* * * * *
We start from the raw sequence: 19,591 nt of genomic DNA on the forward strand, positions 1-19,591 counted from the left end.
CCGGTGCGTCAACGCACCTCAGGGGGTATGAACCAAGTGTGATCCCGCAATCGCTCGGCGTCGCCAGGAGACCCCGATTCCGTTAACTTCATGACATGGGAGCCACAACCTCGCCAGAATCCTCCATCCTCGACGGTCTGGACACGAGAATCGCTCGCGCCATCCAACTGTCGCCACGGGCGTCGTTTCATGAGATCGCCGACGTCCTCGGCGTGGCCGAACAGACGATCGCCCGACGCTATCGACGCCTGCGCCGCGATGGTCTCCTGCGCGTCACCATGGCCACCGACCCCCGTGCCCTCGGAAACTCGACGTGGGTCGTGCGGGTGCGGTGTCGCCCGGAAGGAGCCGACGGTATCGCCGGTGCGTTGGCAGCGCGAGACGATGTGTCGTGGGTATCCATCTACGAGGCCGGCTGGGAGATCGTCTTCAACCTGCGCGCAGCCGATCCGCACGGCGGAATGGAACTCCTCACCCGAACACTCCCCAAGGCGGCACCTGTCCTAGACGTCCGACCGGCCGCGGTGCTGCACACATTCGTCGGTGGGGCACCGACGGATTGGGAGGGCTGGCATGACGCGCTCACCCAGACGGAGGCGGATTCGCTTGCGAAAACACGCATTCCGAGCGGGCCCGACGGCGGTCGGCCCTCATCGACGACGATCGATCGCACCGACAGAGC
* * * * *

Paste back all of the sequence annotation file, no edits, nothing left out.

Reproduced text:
We start from the raw sequence: 19,591 nt of genomic DNA on the forward strand, positions 1-19,591 counted from the left end.
CCGGTGCGTCAACGCACCTCAGGGGGTATGAACCAAGTGTGATCCCGCAATCGCTCGGCGTCGCCAGGAGACCCCGATTCCGTTAACTTCATGACATGGGAGCCACAACCTCGCCAGAATCCTCCATCCTCGACGGTCTGGACACGAGAATCGCTCGCGCCATCCAACTGTCGCCACGGGCGTCGTTTCATGAGATCGCCGACGTCCTCGGCGTGGCCGAACAGACGATCGCCCGACGCTATCGACGCCTGCGCCGCGATGGTCTCCTGCGCGTCACCATGGCCACCGACCCCCGTGCCCTCGGAAACTCGACGTGGGTCGTGCGGGTGCGGTGTCGCCCGGAAGGAGCCGACGGTATCGCCGGTGCGTTGGCAGCGCGAGACGATGTGTCGTGGGTATCCATCTACGAGGCCGGCTGGGAGATCGTCTTCAACCTGCGCGCAGCCGATCCGCACGGCGGAATGGAACTCCTCACCCGAACACTCCCCAAGGCGGCACCTGTCCTAGACGTCCGACCGGCCGCGGTGCTGCACACATTCGTCGGTGGGGCACCGACGGATTGGGAGGGCTGGCATGACGCGCTCACCCAGACGGAGGCGGATTCGCTTGCGAAAACACGCATTCCGAGCGGGCCCGACGGCGGTCGGCCCTCATCGACGACGATCGATCGCACCGACAGAGC